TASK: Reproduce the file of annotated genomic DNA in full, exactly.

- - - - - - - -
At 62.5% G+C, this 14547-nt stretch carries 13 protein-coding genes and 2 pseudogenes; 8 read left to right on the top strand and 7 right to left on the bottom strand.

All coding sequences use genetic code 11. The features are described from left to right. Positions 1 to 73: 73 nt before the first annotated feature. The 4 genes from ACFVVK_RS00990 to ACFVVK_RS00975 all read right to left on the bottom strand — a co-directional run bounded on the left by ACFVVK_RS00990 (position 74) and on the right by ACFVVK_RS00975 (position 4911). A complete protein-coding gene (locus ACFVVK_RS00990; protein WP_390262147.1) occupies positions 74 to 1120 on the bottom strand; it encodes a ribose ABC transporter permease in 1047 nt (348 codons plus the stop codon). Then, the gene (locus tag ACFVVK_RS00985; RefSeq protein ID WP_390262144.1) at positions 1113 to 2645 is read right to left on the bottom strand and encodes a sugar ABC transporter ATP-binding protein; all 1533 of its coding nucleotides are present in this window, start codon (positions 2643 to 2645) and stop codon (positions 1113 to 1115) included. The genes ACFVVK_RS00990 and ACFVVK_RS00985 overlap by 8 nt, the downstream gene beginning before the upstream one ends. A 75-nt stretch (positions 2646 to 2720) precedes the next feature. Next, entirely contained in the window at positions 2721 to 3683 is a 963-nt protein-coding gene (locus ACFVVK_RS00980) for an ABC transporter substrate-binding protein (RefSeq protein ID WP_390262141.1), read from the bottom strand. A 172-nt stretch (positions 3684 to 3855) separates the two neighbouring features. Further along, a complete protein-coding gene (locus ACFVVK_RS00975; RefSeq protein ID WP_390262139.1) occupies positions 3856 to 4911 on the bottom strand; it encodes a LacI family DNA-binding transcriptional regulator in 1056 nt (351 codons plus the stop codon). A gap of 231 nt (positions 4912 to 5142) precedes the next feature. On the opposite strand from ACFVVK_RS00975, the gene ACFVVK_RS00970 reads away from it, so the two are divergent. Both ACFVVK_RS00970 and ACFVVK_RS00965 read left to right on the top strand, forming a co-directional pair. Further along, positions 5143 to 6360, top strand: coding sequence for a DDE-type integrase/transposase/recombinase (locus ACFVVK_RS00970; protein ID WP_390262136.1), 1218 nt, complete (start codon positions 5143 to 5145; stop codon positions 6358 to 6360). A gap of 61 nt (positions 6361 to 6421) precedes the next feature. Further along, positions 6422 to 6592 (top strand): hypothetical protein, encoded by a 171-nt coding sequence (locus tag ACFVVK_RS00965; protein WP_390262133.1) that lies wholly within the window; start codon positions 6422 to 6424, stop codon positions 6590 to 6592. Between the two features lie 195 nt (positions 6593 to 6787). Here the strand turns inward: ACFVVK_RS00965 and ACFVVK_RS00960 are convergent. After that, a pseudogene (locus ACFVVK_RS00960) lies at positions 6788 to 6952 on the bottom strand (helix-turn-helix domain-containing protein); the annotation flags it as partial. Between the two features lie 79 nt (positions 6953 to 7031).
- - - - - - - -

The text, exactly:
At 62.5% G+C, this 14547-nt stretch carries 13 protein-coding genes and 2 pseudogenes; 8 read left to right on the top strand and 7 right to left on the bottom strand.

All coding sequences use genetic code 11. The features are described from left to right. Positions 1 to 73: 73 nt before the first annotated feature. The 4 genes from ACFVVK_RS00990 to ACFVVK_RS00975 all read right to left on the bottom strand — a co-directional run bounded on the left by ACFVVK_RS00990 (position 74) and on the right by ACFVVK_RS00975 (position 4911). A complete protein-coding gene (locus ACFVVK_RS00990; protein WP_390262147.1) occupies positions 74 to 1120 on the bottom strand; it encodes a ribose ABC transporter permease in 1047 nt (348 codons plus the stop codon). Then, the gene (locus tag ACFVVK_RS00985; RefSeq protein ID WP_390262144.1) at positions 1113 to 2645 is read right to left on the bottom strand and encodes a sugar ABC transporter ATP-binding protein; all 1533 of its coding nucleotides are present in this window, start codon (positions 2643 to 2645) and stop codon (positions 1113 to 1115) included. The genes ACFVVK_RS00990 and ACFVVK_RS00985 overlap by 8 nt, the downstream gene beginning before the upstream one ends. A 75-nt stretch (positions 2646 to 2720) precedes the next feature. Next, entirely contained in the window at positions 2721 to 3683 is a 963-nt protein-coding gene (locus ACFVVK_RS00980) for an ABC transporter substrate-binding protein (RefSeq protein ID WP_390262141.1), read from the bottom strand. A 172-nt stretch (positions 3684 to 3855) separates the two neighbouring features. Further along, a complete protein-coding gene (locus ACFVVK_RS00975; RefSeq protein ID WP_390262139.1) occupies positions 3856 to 4911 on the bottom strand; it encodes a LacI family DNA-binding transcriptional regulator in 1056 nt (351 codons plus the stop codon). A gap of 231 nt (positions 4912 to 5142) precedes the next feature. On the opposite strand from ACFVVK_RS00975, the gene ACFVVK_RS00970 reads away from it, so the two are divergent. Both ACFVVK_RS00970 and ACFVVK_RS00965 read left to right on the top strand, forming a co-directional pair. Further along, positions 5143 to 6360, top strand: coding sequence for a DDE-type integrase/transposase/recombinase (locus ACFVVK_RS00970; protein ID WP_390262136.1), 1218 nt, complete (start codon positions 5143 to 5145; stop codon positions 6358 to 6360). A gap of 61 nt (positions 6361 to 6421) precedes the next feature. Further along, positions 6422 to 6592 (top strand): hypothetical protein, encoded by a 171-nt coding sequence (locus tag ACFVVK_RS00965; protein WP_390262133.1) that lies wholly within the window; start codon positions 6422 to 6424, stop codon positions 6590 to 6592. Between the two features lie 195 nt (positions 6593 to 6787). Here the strand turns inward: ACFVVK_RS00965 and ACFVVK_RS00960 are convergent. After that, a pseudogene (locus ACFVVK_RS00960) lies at positions 6788 to 6952 on the bottom strand (helix-turn-helix domain-containing protein); the annotation flags it as partial. Between the two features lie 79 nt (positions 6953 to 7031).